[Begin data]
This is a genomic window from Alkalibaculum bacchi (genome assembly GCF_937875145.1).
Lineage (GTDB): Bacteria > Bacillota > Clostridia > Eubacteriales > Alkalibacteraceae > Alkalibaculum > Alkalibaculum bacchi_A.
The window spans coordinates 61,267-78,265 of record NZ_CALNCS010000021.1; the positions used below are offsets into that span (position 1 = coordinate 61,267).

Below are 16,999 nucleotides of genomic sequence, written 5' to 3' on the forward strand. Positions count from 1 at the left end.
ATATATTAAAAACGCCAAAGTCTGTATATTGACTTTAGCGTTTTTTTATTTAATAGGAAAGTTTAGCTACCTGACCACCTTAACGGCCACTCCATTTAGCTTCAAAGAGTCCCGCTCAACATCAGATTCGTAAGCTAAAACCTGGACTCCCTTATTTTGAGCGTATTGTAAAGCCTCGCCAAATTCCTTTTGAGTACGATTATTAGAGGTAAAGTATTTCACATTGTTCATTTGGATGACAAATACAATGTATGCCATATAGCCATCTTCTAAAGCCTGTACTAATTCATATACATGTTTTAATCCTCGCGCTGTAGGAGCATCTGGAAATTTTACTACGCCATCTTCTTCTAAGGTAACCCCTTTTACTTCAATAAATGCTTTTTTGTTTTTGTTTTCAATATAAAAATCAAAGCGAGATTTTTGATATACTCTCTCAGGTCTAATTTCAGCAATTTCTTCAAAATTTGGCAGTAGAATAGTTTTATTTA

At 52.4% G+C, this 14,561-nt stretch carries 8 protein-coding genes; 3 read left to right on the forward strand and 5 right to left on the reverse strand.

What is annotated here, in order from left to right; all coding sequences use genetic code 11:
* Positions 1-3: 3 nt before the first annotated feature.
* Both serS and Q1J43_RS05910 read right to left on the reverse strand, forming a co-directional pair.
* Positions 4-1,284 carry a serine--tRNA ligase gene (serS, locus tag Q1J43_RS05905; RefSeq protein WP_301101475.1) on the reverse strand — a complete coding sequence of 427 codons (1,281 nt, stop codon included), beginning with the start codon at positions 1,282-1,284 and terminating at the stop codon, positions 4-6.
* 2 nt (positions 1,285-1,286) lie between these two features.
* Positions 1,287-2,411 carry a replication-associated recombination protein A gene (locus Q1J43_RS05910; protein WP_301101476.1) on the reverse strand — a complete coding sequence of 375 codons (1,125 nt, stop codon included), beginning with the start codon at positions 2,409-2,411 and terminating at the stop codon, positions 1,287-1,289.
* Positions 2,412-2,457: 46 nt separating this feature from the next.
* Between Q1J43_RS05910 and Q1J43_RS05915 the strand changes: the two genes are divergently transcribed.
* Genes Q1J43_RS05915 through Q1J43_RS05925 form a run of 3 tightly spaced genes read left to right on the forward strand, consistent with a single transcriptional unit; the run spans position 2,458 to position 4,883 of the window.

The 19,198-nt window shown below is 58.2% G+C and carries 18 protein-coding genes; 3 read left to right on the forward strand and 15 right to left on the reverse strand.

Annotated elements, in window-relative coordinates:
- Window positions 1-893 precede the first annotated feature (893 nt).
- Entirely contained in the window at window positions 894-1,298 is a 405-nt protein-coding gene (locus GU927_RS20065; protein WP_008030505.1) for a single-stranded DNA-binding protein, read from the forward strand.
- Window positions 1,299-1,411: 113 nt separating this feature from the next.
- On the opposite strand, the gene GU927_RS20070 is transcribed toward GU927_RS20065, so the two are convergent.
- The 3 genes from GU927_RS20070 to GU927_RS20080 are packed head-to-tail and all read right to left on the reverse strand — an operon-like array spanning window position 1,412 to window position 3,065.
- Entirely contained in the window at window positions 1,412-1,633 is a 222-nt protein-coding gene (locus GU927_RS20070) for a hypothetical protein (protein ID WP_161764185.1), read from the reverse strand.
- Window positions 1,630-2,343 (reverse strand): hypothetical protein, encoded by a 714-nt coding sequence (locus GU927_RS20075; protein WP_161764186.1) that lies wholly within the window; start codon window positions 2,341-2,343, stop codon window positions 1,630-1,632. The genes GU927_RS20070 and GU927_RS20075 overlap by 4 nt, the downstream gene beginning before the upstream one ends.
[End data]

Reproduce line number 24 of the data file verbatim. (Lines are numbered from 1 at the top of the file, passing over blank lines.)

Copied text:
- Window positions 1,630-2,343 (reverse strand): hypothetical protein, encoded by a 714-nt coding sequence (locus GU927_RS20075; protein WP_161764186.1) that lies wholly within the window; start codon window positions 2,341-2,343, stop codon window positions 1,630-1,632. The genes GU927_RS20070 and GU927_RS20075 overlap by 4 nt, the downstream gene beginning before the upstream one ends.